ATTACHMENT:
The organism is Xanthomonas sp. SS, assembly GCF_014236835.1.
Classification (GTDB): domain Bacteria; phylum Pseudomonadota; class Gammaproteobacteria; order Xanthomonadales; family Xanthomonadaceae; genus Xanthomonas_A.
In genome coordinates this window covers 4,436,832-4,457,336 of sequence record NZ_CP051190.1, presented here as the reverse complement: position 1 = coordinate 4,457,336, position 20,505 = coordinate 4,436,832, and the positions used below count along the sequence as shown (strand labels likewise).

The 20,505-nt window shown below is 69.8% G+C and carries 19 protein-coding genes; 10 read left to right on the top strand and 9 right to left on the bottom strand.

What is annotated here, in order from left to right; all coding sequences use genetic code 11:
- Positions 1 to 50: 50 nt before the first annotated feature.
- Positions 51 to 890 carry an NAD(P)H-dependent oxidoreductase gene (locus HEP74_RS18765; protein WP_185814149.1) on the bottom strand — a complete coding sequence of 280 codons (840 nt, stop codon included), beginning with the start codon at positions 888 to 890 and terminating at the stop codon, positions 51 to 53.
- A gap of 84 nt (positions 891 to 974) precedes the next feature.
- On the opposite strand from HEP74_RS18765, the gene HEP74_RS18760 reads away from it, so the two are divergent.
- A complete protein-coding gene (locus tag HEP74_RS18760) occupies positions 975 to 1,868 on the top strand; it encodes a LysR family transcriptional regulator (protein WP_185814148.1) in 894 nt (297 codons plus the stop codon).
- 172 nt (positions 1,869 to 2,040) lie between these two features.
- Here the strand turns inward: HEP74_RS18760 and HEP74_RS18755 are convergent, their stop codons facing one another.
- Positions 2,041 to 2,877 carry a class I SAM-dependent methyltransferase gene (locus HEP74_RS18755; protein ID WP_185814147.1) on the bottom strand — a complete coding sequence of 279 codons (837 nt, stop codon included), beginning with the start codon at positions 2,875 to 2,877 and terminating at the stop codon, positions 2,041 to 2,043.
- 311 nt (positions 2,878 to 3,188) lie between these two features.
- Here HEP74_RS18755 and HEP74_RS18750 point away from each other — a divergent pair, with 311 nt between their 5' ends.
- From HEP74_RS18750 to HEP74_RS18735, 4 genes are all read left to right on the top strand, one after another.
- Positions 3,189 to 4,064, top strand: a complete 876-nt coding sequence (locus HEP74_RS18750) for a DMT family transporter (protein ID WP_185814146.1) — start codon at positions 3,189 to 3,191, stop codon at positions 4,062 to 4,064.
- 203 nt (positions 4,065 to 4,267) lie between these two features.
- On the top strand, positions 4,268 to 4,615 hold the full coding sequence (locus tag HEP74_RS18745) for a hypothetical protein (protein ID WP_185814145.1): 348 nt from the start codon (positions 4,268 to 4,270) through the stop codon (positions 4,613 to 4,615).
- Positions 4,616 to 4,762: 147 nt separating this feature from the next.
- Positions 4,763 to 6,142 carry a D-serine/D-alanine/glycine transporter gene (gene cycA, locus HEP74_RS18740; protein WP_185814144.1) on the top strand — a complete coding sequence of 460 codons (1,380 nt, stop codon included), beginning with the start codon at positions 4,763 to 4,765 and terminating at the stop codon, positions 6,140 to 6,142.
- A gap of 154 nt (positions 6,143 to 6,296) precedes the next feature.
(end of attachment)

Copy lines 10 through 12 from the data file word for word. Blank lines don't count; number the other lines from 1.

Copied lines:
- A complete protein-coding gene (locus tag HEP74_RS18760) occupies positions 975 to 1,868 on the top strand; it encodes a LysR family transcriptional regulator (protein WP_185814148.1) in 894 nt (297 codons plus the stop codon).
- 172 nt (positions 1,869 to 2,040) lie between these two features.
- Here the strand turns inward: HEP74_RS18760 and HEP74_RS18755 are convergent, their stop codons facing one another.